“All the time!” he replied.
“Same law, just the other form of it!”
“Ken, are you saying, we can’t have a positive thought without an accompanying negative one, and vice versa?”
“Yes, indeed I am, Jack! It’s natural, normal, healthy, productive and necessary to learn and so have a future!”
“Are you saying I can stop trying to avoid my negative thoughts…that my negative thoughts are learning opportunities for my future?”
“Yes, indeed I am, Jack! Your negative thoughts are what create the pain which motivates you to evolve yourself forward into your future! We all experience negative thoughts about half the time…it’s the basis of our creativity, our adaptability and our survival!” I added.
“Wow! That really makes sense! I’m really pleased we had this conversation today, Ken!” Jack said.
“That’s the thing about suicide. Try as you might to remember how a person lived his life, you always end up thinking about how he ended it.”
– Anderson Cooper, journalist
“This third consultation with Jack, never happened!”
But Jack never said “Wow! That really makes sense! I’m really pleased we had this conversation today, Ken!”, except in my imagination! This third consultation with Jack, never happened! Instead, Jack took his own life four days before our third session. So, I never got the opportunity to have this discussion with him. I never got to assist him to clean up his delusional thoughts of pleasure without pain or pain without pleasure, which I just described to you!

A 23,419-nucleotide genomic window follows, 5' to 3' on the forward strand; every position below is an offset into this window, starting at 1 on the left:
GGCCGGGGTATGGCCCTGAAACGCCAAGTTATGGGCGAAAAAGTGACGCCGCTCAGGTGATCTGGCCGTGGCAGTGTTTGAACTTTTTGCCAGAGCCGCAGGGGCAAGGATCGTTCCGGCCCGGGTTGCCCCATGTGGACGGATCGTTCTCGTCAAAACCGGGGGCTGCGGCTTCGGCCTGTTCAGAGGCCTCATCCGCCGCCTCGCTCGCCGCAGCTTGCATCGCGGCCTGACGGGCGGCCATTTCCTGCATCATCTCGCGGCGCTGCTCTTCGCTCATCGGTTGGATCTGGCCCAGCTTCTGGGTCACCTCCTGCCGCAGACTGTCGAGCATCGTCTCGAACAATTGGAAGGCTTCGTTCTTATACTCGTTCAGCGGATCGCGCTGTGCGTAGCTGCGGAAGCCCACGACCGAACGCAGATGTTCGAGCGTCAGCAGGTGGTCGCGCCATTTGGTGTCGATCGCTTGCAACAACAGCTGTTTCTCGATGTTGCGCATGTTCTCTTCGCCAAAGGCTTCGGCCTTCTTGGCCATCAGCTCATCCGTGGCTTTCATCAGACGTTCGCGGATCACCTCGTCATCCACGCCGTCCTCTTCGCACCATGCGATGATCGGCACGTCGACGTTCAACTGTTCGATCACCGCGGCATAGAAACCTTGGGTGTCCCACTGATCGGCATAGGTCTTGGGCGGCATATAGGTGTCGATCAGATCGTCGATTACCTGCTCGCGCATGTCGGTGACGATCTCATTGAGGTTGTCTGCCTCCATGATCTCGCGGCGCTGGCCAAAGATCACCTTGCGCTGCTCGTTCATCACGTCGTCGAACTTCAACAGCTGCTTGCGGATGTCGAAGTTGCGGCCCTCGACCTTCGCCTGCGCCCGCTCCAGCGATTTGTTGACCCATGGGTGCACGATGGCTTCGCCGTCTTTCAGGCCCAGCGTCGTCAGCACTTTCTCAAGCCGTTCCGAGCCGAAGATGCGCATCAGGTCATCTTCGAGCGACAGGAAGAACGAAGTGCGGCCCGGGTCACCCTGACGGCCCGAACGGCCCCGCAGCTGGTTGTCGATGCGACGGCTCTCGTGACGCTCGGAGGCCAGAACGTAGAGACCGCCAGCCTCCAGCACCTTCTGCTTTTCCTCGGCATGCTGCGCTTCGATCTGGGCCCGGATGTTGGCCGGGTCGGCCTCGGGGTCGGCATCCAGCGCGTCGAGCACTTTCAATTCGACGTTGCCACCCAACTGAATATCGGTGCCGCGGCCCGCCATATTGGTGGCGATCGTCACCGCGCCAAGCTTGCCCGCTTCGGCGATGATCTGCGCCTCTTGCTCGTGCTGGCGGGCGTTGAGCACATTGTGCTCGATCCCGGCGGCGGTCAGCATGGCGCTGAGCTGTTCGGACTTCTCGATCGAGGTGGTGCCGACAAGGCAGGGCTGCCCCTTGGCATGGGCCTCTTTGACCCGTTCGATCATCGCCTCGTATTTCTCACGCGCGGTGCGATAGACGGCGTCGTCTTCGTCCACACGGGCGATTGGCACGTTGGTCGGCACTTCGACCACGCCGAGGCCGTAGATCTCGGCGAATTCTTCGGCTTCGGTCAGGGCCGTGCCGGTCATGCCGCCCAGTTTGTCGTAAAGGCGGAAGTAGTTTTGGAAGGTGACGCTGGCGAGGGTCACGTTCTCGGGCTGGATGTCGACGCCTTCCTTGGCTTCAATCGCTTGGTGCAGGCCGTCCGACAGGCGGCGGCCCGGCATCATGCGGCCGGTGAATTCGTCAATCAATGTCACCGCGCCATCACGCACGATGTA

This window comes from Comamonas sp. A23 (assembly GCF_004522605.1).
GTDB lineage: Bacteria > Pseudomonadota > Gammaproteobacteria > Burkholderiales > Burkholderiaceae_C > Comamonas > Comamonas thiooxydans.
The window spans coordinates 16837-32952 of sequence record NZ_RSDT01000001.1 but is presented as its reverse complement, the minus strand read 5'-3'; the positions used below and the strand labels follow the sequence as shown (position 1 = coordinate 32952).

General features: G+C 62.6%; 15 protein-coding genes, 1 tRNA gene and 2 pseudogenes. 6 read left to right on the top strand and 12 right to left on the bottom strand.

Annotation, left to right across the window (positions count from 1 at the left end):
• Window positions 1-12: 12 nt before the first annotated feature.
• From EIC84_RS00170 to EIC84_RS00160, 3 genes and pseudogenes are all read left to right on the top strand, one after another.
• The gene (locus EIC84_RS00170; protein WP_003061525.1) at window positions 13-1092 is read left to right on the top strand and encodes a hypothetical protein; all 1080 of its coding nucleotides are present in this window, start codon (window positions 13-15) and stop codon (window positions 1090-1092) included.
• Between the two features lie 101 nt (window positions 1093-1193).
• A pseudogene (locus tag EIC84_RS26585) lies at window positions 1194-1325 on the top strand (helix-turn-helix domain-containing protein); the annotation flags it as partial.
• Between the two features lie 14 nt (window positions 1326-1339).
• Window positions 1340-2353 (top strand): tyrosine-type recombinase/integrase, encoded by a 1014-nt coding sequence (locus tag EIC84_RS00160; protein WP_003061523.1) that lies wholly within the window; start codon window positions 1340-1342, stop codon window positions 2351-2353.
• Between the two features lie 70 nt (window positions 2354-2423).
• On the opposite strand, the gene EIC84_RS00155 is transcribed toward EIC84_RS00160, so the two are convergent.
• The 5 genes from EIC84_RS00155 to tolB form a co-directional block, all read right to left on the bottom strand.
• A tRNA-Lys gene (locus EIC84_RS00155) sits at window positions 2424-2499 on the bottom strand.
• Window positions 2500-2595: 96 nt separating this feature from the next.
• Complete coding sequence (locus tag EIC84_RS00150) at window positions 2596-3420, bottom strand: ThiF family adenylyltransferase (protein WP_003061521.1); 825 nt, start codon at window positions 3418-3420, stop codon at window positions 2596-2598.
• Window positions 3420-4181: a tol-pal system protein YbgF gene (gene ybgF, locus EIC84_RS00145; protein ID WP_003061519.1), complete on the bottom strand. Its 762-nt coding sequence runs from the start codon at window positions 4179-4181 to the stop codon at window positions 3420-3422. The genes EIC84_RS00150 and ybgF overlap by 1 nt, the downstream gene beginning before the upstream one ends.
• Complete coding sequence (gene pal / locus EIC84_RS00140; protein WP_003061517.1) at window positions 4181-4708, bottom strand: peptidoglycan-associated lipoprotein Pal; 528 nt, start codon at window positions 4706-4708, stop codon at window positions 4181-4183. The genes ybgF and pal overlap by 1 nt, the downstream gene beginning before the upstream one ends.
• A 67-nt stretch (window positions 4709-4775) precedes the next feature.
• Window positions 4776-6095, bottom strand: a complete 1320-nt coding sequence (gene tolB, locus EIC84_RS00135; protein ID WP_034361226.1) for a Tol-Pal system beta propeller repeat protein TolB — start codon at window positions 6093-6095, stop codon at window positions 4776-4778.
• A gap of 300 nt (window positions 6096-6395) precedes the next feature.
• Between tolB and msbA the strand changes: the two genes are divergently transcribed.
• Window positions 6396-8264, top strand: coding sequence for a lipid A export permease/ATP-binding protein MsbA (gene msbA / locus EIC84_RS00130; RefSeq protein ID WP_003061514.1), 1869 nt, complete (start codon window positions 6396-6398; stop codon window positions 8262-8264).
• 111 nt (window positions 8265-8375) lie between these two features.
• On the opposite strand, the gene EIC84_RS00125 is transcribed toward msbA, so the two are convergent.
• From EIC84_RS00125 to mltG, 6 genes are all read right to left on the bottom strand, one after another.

So, Jack never got to learn how his thinking was natural and normal. Jack never got to learn we all experience this dualistic thinking regularly. Jack never got to learn to appreciate how his brain works. Jack never got to learn to appreciate the perfection of his thinking and his life.
But maybe, we can all honour Jack by cleaning up our own illusions about being Helpless, Useless or Hopeless which we carry around. Then the memory of his struggle will add value and appreciation to our life. And, I suspect that would please Jack!
“Suicide is a permanent solution to a temporary problem.” – Phil Donahue, entertainer
Until Next time…
So, now you know, our illusions about how life works can create helplessness, uselessness and hopelessness. So, wherever you are looking for more pleasure than pain, more gain than loss, or more advantages than disadvantages…look again carefully and find the balance law in action. Then, you can start appreciating yourself, your life and everyone around you.
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Our next seminar is entitled, “How to Bring Balance to Life and Purpose to Work!” It will be on Saturday, October 22nd, 2016. Details are available at ww.kenpiercepsychologist.com
Send us your feedback and topic suggestions…we love to hear from you! If you have a specific question or wish to schedule a consultation, feel free to contact me.
Namaste, (I salute the grandly organized design of the universe, manifested in you!)
Further information: www.kenpiercepsychologist.com